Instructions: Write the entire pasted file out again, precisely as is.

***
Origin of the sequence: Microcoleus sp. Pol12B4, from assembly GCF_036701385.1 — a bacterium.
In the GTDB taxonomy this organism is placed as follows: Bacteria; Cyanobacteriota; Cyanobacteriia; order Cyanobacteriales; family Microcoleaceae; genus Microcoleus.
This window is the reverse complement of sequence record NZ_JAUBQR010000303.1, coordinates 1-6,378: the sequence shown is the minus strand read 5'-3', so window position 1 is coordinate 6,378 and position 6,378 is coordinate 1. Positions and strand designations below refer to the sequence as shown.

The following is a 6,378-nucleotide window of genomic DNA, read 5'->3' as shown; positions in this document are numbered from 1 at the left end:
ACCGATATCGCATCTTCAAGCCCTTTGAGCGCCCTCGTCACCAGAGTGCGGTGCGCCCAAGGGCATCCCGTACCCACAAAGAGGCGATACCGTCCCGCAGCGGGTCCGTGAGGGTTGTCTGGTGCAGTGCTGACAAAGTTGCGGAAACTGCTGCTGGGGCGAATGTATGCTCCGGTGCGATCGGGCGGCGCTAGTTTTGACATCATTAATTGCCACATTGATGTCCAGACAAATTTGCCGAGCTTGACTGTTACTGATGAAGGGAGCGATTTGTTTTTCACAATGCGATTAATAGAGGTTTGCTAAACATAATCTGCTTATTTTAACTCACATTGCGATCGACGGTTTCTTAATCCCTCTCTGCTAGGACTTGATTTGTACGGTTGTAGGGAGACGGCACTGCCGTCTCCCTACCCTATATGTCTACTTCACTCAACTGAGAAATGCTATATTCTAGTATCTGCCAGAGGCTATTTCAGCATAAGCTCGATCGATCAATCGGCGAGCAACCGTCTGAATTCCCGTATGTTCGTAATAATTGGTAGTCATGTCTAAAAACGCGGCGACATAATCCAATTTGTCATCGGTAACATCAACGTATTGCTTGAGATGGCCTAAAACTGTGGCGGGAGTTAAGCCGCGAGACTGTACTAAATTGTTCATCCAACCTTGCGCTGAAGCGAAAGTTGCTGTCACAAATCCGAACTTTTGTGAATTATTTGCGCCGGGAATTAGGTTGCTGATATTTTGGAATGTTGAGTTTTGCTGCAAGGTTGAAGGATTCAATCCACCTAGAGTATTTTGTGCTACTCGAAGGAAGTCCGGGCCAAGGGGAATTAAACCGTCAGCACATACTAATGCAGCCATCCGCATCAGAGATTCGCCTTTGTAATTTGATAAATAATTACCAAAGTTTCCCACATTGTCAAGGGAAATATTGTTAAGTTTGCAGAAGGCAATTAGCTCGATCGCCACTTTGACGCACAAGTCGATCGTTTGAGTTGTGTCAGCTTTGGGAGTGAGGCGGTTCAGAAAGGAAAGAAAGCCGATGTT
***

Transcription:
Origin of the sequence: Microcoleus sp. Pol12B4, from assembly GCF_036701385.1 — a bacterium.
In the GTDB taxonomy this organism is placed as follows: Bacteria; Cyanobacteriota; Cyanobacteriia; order Cyanobacteriales; family Microcoleaceae; genus Microcoleus.
This window is the reverse complement of sequence record NZ_JAUBQR010000303.1, coordinates 1-6,378: the sequence shown is the minus strand read 5'-3', so window position 1 is coordinate 6,378 and position 6,378 is coordinate 1. Positions and strand designations below refer to the sequence as shown.

The following is a 6,378-nucleotide window of genomic DNA, read 5'->3' as shown; positions in this document are numbered from 1 at the left end:
ACCGATATCGCATCTTCAAGCCCTTTGAGCGCCCTCGTCACCAGAGTGCGGTGCGCCCAAGGGCATCCCGTACCCACAAAGAGGCGATACCGTCCCGCAGCGGGTCCGTGAGGGTTGTCTGGTGCAGTGCTGACAAAGTTGCGGAAACTGCTGCTGGGGCGAATGTATGCTCCGGTGCGATCGGGCGGCGCTAGTTTTGACATCATTAATTGCCACATTGATGTCCAGACAAATTTGCCGAGCTTGACTGTTACTGATGAAGGGAGCGATTTGTTTTTCACAATGCGATTAATAGAGGTTTGCTAAACATAATCTGCTTATTTTAACTCACATTGCGATCGACGGTTTCTTAATCCCTCTCTGCTAGGACTTGATTTGTACGGTTGTAGGGAGACGGCACTGCCGTCTCCCTACCCTATATGTCTACTTCACTCAACTGAGAAATGCTATATTCTAGTATCTGCCAGAGGCTATTTCAGCATAAGCTCGATCGATCAATCGGCGAGCAACCGTCTGAATTCCCGTATGTTCGTAATAATTGGTAGTCATGTCTAAAAACGCGGCGACATAATCCAATTTGTCATCGGTAACATCAACGTATTGCTTGAGATGGCCTAAAACTGTGGCGGGAGTTAAGCCGCGAGACTGTACTAAATTGTTCATCCAACCTTGCGCTGAAGCGAAAGTTGCTGTCACAAATCCGAACTTTTGTGAATTATTTGCGCCGGGAATTAGGTTGCTGATATTTTGGAATGTTGAGTTTTGCTGCAAGGTTGAAGGATTCAATCCACCTAGAGTATTTTGTGCTACTCGAAGGAAGTCCGGGCCAAGGGGAATTAAACCGTCAGCACATACTAATGCAGCCATCCGCATCAGAGATTCGCCTTTGTAATTTGATAAATAATTACCAAAGTTTCCCACATTGTCAAGGGAAATATTGTTAAGTTTGCAGAAGGCAATTAGCTCGATCGCCACTTTGACGCACAAGTCGATCGTTTGAGTTGTGTCAGCTTTGGGAGTGAGGCGGTTCAGAAAGGAAAGAAAGCCGATGTT